TEXAS ALLIANCE of LAND BROKERS

Min-Max
Min-Max

May Meeting

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Date/Time
Date(s) - 05/27/2020
11:15 am - 1:00 pm

Location
Krause's Cafe


Marshall Kuykendall, Broker with Kuykendall Land Company.  In 1995, Marshall helped found the Texas Alliance of Land Brokers and served as our first president.  He will be giving us interesting, and no doubt, entertaining tidbits of our own TALB history as well as of early Texas history.

Marshall’s bio:

I was born and raised on 11,000 acres in Hays County just west of Buda, and Kyle, Texas on 13 Oct. 1932.

My family has been in Texas since the beginning. When the TALB’s meet at the Old 300 BBQ in Blanco they will note my families name on the wall.

My family came into Texas in 1821 in Austin’s Colony in the vanguard of settlers known as “Austin’s Old 300”. My 3rd great grandfather and 3rd great Uncle are considered the First Rangeing Captains of the Colony. My ancestor, Robert H. Kuykendall is considered the first Texas Ranger of Record.

Both family members would die of wounds received in the service to the Colony, Robert, my ancestor in 1830, and Abner my uncle in 1834. Neither would be alive during the Texas Revolution.

The descendants of Robert were ranch land owners in Ft. Bend County, Texas and then later in Matagorda County, Texas.

Robert’s grandson, Wiley M. Kuykendall, (1839-1920) my great grandfather, was “Trail Boss” for the Pierces of the Rancho Grande in Matagorda County and would make 8 trips up the Chisum Trail after the Civil War.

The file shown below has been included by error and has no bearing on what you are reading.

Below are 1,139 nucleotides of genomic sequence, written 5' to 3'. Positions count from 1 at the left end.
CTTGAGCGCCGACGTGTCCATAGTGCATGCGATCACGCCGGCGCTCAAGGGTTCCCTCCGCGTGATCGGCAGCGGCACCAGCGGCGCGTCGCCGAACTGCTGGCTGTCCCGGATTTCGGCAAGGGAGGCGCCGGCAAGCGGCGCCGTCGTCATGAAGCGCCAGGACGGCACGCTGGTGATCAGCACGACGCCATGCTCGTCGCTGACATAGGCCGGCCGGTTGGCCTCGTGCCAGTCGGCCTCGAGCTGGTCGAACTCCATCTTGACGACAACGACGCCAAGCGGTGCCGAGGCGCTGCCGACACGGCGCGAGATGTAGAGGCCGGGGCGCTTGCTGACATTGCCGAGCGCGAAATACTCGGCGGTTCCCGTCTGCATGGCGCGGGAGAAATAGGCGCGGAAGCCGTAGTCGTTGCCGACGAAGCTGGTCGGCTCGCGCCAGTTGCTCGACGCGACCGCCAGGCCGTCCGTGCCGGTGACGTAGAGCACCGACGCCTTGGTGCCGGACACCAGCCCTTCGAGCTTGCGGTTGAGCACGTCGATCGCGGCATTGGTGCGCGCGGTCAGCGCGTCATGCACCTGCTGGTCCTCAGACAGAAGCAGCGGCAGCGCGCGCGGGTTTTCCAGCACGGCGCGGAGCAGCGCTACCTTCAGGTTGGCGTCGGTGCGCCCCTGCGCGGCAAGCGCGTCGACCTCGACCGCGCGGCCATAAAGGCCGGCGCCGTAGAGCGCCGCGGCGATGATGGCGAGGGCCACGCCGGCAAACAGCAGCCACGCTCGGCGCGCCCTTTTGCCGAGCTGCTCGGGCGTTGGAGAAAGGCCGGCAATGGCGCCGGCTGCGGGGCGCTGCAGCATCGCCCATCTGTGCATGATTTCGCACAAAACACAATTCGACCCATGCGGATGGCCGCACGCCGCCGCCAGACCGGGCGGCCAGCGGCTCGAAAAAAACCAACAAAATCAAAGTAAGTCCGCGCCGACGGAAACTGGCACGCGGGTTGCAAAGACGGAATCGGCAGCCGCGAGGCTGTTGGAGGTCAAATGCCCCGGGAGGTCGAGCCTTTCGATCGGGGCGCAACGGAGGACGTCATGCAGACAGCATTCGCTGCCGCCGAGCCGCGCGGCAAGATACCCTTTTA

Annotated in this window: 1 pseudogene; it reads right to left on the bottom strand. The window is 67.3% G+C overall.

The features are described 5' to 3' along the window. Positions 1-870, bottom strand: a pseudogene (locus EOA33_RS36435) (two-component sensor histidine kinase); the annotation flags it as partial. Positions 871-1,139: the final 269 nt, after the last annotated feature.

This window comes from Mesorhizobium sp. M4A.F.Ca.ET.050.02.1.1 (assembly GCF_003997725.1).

Interestingly, I have never had a paying job in my entire life, other than my three years in the Air Force. Lived on our ranch west of Kyle—Lived on our ranch in Mexico in the late 1950’s, then got in the real estate business in 1960.

Besides my 60 years in this business I have become a major Texas Historian, which because of my family history should be obvious.

In about 1994 or 95, it occurred to me that we, ranch brokers, were becoming more and more exposed to the new era of litigation and it might be prudent to form an organization of Texas Ranch Brokers that stayed on top of the issues of the day in order to be knowledgeable of the times and the market.

I sent out letters and made phone calls (there were no computers or email) to several people and told them to meet me at “Middle Creek Ranch” (Blanco Co.) on a certain date, that I would like to discuss our future as a “Ranch RE Industry” and hoped that they would join me in this endeavor.

Frank Childress, Joe Cullinan, John Fambrough, and Nesbitt responded.